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It’s 4:00 a.m. and she can’t sleep. Her freshman year is nothing like she thought it would be—financial worries, academic stress, and broken relationships. She needs to talk with someone, but who’s awake this early in the morning?
She remembers an app someone on campus mentioned, one that gives students free, 24/7 access to a behavioral health professional. Nervously, she downloads “TimelyCare” and clicks on “TalkNow.” Within minutes, she’s pouring her heart out to a certified professional who helps talk through the mental health struggles she’s experiencing. The behavioral health professional provides her with coping tools she can carry with throughout her college career.
“It felt better to be heard instead of silence, when I truly needed someone to talk to the most,” said the student.
This real story of a first-year student at Solano Community College in Fairfield, California, demonstrates a struggle more than half of students have during their college years. Thankfully, more students are using the growing number of available mental health services—which shows the evolution of the college mental health conversation among students.
What has changed in mental health for college students?
Research by the Healthy Minds Network in spring 2022 found that more than 50% of students met the criteria for one or more mental health conditions. And another study by Boston University, published in the Journal of Affective Disorders, analyzed data collected by the Healthy Minds Network from more than 350,000 students across 373 campuses from 2013 to 2021. Researchers found that depression among college students increased by nearly 135% over eight years.
That same study found:
- Anxiety surged by 110%
- Eating disorders increased a rate of nearly 96%
- Non-suicidal self-injury increased by almost 46%
- Suicidal ideation rose by 64%
Even though the prevalence of mental illness is on the rise, the stigma of seeking help has declined. The number of students seeking help at campus counseling centers increased by 40% between 2009 and 2015. It continued to rise until the global pandemic began, according to data from Penn State University’s Center for Collegiate Mental Health (CCMH), a research-practice network of 700 college and university counseling centers. Of course, this increase has resulted in a shortage of trained professionals in colleges and universities—one certified counselor for every 1,000 to 2,000 students for small-to-moderate size schools and one certified counselor for every 2,000 to 3,500 students at universities.
Colleges and universities are allocating more resources for rapid access and assessment to address the increased workload of providers and keep students from slipping through the cracks. The goal is for students to walk in for same-day counseling services rather than be stuck on a waitlist. To that end, campuses are increasingly offering virtual resources to complement in-person counseling and support the mental health and well-being of college students.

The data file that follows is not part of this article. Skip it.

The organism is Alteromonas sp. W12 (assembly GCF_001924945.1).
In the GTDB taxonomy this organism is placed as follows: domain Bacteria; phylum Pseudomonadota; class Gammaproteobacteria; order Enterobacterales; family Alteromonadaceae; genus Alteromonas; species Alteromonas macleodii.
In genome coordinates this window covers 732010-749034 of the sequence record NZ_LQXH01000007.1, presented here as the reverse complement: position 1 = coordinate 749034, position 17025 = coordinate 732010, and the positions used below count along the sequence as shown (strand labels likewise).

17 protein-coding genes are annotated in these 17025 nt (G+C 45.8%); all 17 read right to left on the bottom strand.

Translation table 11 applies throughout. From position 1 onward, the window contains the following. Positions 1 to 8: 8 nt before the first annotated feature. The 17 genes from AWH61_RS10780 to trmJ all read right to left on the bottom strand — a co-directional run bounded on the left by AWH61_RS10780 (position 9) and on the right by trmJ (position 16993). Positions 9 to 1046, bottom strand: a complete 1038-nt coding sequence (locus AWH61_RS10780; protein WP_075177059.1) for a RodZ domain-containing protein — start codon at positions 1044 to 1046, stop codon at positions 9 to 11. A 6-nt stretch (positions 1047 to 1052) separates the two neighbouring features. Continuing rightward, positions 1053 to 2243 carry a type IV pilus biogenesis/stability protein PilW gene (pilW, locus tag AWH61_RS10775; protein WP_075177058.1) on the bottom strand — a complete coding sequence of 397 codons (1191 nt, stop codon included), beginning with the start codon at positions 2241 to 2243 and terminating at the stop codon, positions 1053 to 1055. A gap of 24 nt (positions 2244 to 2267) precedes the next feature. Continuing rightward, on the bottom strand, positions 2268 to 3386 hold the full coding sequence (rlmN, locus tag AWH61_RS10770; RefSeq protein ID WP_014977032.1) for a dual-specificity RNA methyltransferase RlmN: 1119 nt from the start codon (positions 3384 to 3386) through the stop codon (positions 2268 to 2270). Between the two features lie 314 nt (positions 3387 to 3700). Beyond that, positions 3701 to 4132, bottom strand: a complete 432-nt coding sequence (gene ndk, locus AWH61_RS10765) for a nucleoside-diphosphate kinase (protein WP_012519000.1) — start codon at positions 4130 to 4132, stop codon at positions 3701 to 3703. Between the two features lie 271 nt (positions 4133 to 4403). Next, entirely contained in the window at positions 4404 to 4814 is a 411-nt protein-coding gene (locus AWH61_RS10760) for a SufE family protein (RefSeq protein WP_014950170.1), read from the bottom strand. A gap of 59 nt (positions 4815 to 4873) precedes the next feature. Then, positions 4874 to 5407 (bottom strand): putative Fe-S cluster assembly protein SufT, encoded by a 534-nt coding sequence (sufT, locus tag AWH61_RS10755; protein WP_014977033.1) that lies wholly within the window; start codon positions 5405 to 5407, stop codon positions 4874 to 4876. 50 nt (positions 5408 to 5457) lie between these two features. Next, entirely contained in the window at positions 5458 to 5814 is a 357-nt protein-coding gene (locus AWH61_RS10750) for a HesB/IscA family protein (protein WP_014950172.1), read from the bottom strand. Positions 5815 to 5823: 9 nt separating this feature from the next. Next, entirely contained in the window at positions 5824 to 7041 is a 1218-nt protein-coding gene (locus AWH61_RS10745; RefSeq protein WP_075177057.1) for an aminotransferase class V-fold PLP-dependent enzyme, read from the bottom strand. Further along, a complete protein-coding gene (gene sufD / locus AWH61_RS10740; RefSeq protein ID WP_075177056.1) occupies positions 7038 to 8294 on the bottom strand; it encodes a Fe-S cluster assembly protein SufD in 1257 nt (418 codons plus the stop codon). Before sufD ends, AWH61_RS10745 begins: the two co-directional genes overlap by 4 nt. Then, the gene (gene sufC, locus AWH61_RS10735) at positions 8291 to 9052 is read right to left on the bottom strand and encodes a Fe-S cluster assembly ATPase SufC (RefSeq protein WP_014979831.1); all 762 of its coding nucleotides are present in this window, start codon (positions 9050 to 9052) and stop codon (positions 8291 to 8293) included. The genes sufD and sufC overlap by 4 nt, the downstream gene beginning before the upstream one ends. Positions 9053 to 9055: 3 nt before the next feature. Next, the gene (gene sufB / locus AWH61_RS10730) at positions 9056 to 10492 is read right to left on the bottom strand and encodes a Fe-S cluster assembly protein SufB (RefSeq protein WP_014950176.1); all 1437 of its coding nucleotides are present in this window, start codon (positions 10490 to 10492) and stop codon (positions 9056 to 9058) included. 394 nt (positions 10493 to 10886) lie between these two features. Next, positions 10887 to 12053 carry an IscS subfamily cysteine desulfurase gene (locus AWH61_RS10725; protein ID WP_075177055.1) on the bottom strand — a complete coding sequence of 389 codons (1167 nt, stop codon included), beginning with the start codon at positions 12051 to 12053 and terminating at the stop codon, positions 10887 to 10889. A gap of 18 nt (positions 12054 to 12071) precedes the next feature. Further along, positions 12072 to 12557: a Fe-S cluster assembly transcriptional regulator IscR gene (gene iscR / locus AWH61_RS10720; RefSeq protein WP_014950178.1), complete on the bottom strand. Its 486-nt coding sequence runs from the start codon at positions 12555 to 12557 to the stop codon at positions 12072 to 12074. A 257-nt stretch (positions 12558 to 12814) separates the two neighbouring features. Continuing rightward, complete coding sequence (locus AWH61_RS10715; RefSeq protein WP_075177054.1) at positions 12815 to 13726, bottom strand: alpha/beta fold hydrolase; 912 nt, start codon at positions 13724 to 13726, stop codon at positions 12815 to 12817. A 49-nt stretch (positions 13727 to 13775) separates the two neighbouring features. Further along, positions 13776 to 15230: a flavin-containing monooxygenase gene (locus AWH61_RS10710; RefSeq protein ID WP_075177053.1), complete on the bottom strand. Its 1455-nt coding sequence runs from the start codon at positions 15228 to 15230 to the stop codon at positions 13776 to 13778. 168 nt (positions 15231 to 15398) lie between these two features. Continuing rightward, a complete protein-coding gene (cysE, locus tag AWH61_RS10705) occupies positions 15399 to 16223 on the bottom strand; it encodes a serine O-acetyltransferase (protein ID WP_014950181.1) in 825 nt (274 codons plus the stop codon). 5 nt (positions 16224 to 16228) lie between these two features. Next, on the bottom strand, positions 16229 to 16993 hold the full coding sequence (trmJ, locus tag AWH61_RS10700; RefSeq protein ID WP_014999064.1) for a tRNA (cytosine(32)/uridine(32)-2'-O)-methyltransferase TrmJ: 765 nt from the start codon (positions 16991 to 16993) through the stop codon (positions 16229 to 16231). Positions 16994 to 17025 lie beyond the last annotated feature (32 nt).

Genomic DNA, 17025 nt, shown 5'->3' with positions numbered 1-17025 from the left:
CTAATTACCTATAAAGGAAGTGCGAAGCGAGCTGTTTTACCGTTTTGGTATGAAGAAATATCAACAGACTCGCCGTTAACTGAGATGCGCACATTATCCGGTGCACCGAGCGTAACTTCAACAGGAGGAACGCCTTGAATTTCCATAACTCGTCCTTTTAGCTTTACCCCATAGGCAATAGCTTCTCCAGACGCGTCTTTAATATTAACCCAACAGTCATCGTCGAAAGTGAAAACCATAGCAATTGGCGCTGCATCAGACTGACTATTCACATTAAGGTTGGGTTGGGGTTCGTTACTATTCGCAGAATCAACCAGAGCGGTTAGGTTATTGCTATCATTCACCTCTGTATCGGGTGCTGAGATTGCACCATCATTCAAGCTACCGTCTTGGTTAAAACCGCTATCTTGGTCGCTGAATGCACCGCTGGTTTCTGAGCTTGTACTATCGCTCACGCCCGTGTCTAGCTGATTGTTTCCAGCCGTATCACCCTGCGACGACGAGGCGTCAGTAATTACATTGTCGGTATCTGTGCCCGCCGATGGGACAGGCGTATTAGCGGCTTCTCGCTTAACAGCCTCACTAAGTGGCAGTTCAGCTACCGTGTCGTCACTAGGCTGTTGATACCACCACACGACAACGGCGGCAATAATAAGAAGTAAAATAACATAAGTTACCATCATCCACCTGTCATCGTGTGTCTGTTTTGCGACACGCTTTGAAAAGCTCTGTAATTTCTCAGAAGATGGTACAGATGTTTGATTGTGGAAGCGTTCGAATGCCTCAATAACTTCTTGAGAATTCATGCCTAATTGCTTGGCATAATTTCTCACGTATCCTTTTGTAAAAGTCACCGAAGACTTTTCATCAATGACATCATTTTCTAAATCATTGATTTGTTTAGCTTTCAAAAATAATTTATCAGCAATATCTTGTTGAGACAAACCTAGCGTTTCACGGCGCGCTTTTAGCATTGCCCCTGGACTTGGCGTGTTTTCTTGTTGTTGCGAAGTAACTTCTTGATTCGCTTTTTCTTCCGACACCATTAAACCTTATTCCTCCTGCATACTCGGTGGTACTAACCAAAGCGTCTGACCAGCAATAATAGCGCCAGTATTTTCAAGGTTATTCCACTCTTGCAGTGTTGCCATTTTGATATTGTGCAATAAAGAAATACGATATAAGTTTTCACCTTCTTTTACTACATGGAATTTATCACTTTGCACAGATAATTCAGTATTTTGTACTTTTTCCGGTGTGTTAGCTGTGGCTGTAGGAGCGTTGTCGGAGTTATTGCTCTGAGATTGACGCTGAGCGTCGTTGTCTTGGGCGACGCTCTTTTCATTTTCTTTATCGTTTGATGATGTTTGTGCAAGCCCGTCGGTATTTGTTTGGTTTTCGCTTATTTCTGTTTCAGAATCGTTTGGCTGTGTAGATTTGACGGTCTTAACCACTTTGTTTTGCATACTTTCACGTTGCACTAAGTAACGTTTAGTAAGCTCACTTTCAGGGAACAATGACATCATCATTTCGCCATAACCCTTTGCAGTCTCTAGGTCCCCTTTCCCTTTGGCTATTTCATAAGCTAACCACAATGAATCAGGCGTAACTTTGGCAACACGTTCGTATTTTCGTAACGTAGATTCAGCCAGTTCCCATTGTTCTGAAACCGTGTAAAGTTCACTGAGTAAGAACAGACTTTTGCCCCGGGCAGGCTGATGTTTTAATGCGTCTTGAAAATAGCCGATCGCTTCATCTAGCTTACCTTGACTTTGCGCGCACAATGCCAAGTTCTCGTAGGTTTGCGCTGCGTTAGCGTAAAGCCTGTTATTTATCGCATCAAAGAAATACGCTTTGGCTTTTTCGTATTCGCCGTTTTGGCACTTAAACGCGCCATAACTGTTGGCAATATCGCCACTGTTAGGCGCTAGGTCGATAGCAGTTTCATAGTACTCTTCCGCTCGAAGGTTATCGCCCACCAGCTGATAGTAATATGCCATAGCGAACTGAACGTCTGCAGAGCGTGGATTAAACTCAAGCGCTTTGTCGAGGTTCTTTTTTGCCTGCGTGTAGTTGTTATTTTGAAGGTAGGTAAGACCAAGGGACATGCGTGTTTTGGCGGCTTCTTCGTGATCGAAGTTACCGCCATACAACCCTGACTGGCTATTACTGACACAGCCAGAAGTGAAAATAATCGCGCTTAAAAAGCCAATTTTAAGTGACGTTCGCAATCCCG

What’s driving this change in the mental health conversation?
Though researchers have tracked significant increases in anxiety and depression during the COVID-19 pandemic, numbers show a continuation of a troubling trend rather than a singular spike. Why? In addition to the pandemic, college students are also juggling an array of stressors—from coursework, relationships, and adjustment to campus life, economic strain, social injustice, mass violence, and various forms of loss related to COVID-19—all of which can lead to a loss of well-being and the development of mental health disorders and disabilities. Here are five of the leading mental health challenges for college students:
Depression is a mood disorder that involves persistent feelings of sadness, hopelessness, and loss of interest in previously-enjoyable activities. People going through a depressive episode may experience mood swings, sleep disturbances, appetite changes, headaches, and body pains with no apparent physical cause. In fact, over 50% of adults who struggle with depression don’t receive treatment. Virtual care options can help lower the barrier to accessing care and receiving treatment for depression. In a Healthy Minds Study, 22% of college students screened positive for major depression and 41% screened positive for depression, making it one of the most common mental health conditions among U.S. college students.
3. Suicidal ideation and intent
Suicidal ideation is a pattern of thinking about or planning one’s death by one’s hand. Mental health professionals consider overwhelming or highly-detailed suicidal thoughts a mental health emergency. The Healthy Minds Study reported that 5% of student respondents died by suicide in the past year.
4. Eating disorders
Eating disorders cover a variety of conditions marked by major irregularities in eating habits and an intense preoccupation with one’s body image. These disorders can involve both food deprivation and binge eating, which may be followed by purging. Data shows that 11-17% of female students and 4% of male college students in the U.S. screen positive for clinical eating disorder symptoms. Eating disorders include: